"and have no shame"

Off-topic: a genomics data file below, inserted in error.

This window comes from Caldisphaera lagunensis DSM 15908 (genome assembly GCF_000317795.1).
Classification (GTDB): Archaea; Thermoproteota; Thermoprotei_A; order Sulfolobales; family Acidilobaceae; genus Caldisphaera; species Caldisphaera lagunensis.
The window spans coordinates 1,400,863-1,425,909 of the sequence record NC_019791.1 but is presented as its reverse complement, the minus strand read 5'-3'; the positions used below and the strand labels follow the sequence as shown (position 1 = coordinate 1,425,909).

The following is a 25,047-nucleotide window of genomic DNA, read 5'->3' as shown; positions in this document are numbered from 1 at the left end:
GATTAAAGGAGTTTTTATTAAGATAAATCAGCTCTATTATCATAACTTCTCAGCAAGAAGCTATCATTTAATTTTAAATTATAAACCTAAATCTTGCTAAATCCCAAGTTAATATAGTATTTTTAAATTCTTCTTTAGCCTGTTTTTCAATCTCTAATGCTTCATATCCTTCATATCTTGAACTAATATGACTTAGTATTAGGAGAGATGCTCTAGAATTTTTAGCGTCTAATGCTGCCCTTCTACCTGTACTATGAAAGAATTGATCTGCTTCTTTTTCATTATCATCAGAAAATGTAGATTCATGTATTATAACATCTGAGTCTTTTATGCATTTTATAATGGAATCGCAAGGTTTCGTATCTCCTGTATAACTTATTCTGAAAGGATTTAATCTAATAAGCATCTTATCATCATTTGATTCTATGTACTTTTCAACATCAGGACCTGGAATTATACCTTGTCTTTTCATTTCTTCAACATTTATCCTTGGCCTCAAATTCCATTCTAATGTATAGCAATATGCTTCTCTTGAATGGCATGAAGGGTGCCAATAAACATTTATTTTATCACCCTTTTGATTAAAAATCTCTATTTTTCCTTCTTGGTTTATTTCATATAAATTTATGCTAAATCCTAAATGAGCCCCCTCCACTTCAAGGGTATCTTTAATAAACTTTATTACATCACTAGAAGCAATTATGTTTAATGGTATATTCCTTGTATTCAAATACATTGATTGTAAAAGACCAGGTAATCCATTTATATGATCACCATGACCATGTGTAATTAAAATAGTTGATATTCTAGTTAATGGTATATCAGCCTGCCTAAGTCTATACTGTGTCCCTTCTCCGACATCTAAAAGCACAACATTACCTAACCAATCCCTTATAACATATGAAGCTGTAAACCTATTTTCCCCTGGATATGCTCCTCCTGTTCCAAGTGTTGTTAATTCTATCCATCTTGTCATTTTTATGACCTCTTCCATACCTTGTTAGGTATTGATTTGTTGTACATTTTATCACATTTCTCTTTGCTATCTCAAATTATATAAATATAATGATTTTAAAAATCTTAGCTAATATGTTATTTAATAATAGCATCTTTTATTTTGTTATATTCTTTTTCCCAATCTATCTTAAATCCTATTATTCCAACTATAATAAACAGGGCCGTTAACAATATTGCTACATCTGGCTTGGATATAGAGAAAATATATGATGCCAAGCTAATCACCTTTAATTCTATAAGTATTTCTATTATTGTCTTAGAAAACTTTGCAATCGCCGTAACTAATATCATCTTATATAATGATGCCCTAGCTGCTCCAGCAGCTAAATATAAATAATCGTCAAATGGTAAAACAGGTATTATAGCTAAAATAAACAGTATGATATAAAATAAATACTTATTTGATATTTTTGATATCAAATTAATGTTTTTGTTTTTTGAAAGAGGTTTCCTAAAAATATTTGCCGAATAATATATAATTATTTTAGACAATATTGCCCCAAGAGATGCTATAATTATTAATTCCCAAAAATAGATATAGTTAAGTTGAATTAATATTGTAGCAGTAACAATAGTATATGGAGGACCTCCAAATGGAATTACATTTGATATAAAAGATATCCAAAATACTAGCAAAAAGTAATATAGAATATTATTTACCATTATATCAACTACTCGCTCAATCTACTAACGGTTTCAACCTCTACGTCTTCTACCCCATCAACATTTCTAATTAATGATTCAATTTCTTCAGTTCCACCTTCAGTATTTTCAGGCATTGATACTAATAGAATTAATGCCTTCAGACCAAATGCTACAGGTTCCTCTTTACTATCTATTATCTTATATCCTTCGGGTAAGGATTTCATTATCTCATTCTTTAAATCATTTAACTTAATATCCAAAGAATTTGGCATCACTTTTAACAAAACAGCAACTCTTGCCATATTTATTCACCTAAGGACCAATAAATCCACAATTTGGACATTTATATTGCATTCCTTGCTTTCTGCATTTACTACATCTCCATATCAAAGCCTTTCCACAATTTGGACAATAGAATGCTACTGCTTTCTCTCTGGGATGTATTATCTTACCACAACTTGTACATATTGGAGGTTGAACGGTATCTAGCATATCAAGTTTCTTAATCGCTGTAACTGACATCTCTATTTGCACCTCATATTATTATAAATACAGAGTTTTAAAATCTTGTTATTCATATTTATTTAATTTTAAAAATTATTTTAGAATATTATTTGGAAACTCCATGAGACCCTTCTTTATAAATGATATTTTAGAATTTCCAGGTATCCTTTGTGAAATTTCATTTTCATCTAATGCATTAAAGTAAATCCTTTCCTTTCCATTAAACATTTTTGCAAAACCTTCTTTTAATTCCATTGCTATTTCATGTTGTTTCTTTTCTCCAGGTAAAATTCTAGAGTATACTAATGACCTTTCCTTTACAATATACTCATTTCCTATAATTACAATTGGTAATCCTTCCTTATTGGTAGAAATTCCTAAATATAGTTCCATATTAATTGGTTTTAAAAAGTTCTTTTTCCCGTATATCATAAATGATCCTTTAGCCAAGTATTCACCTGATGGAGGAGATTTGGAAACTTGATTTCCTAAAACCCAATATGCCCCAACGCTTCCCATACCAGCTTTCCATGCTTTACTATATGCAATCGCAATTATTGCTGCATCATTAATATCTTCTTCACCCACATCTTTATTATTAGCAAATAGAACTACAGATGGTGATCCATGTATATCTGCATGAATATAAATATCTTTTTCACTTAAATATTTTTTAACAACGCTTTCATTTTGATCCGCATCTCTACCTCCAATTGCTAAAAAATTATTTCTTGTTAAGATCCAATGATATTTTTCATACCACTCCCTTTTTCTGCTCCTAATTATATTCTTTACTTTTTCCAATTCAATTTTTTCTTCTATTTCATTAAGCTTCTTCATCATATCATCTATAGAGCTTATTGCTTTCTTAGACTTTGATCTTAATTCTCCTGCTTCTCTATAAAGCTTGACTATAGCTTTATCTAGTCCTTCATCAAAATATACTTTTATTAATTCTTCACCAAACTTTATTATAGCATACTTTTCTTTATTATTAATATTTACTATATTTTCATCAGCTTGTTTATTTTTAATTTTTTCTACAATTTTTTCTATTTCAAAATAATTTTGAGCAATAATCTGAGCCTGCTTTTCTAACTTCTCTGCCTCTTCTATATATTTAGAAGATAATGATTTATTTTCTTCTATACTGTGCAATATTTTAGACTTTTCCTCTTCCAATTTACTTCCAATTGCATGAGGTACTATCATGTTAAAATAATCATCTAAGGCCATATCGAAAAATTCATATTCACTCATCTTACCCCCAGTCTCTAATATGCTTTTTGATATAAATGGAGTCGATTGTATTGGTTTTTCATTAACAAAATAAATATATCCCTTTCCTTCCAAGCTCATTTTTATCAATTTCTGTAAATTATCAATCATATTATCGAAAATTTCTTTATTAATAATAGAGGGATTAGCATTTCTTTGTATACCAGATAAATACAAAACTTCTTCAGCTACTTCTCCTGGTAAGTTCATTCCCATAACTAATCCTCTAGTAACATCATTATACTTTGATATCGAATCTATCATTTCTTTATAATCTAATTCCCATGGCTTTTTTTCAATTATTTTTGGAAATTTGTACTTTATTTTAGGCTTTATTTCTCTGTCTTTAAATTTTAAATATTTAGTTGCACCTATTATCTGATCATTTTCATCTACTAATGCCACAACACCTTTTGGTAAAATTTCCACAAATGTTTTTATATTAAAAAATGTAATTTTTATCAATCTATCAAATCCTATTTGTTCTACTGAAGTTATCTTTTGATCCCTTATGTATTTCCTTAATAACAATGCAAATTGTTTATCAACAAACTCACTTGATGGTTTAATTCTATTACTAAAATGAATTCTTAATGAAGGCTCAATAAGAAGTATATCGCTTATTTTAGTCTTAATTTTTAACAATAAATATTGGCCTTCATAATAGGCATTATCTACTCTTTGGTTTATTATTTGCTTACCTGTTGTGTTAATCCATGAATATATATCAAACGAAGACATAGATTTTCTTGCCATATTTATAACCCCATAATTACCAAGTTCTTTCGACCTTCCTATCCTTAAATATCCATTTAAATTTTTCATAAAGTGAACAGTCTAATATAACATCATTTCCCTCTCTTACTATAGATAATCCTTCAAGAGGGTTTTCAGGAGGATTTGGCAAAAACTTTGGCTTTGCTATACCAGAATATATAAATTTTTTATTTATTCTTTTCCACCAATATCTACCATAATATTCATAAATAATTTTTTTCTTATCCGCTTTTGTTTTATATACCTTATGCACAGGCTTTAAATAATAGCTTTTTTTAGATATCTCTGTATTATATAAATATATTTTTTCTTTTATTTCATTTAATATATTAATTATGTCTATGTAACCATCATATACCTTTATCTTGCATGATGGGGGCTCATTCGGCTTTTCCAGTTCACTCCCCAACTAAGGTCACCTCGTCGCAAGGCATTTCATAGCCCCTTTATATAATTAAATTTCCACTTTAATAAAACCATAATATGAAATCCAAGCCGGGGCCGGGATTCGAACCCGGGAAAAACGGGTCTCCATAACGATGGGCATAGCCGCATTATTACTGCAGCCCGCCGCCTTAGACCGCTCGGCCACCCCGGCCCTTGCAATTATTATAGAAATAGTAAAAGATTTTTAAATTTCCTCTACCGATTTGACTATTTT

Moni’s collaborator at the edge of the sea will return in a renewed form, a turned head, a vulnerable neck, a rising body ascending upward, the result of a poetic encounter that is private and individual. The ceremony now becomes a work of art, entering into the rubric of artistic discourse. The first stage of the paining--the sea change—ends with the next phase when the dried canvas will be taken to her studio. Gently, Moni strokes away the encrustations of sand and inhales the absorbed salt that joined the natural pigments. These tempera tracks, now absorbed within the fabric, will hang, unfinished and unrealized, awaiting the first and final interventions of the artist. The lines of color are plaited here and there, while the strands of pigment are broken into rivulets and the tempera is coalesced into dried pools waiting for something to happen. As the wall-size sheet sways gently in the Pacific breaths, dreaming of Helen Frankenthaler, the artist gazes upon the surface irregularities long and hard, searching and seeking the form hiding in the crevices. Out these tides of colors, a figure emerges, as if rising from the waves, insisting on being born. And Have No Shame began as a site specific and totally unique example of environmental art, untouched by the artist’s hand, made by the weather and controlled by the environment and it ends in a contained contentment. The young man echoes his predecessor, Hippolyte Flandrin’s Young Man on the Edge of the Sea (1836), but announces a new postmodern classicism rising from the ruins. In And Break Free, just as Michelangelo felt a sense of discovery as his figures arose alive out of inert marble, Moni teases her subjects into being, a painter who has the heart of a sculptor. To make the intangible concrete, she now uses oil paint, which has a translucence that allows the traces of chaos to remain at a deep layer as a memory. The figures and the fragmented faces and broken forms remember their time of chaos, the instances of their formation tossed and turned in the foam, until they rise, like ancient statues out of an old civilization to live again. In its journey towards transcendence and healing the broken face turns away like a reluctant statue that may be mended and healed of its archaic breaking. The bronzed and hollowed ephebes return in a glorious Verdigris, glittering with hope. Already present, these hidden forms surface to a new and cleansed life, washed ashore and suspended in the space of the art of Andrea Moni.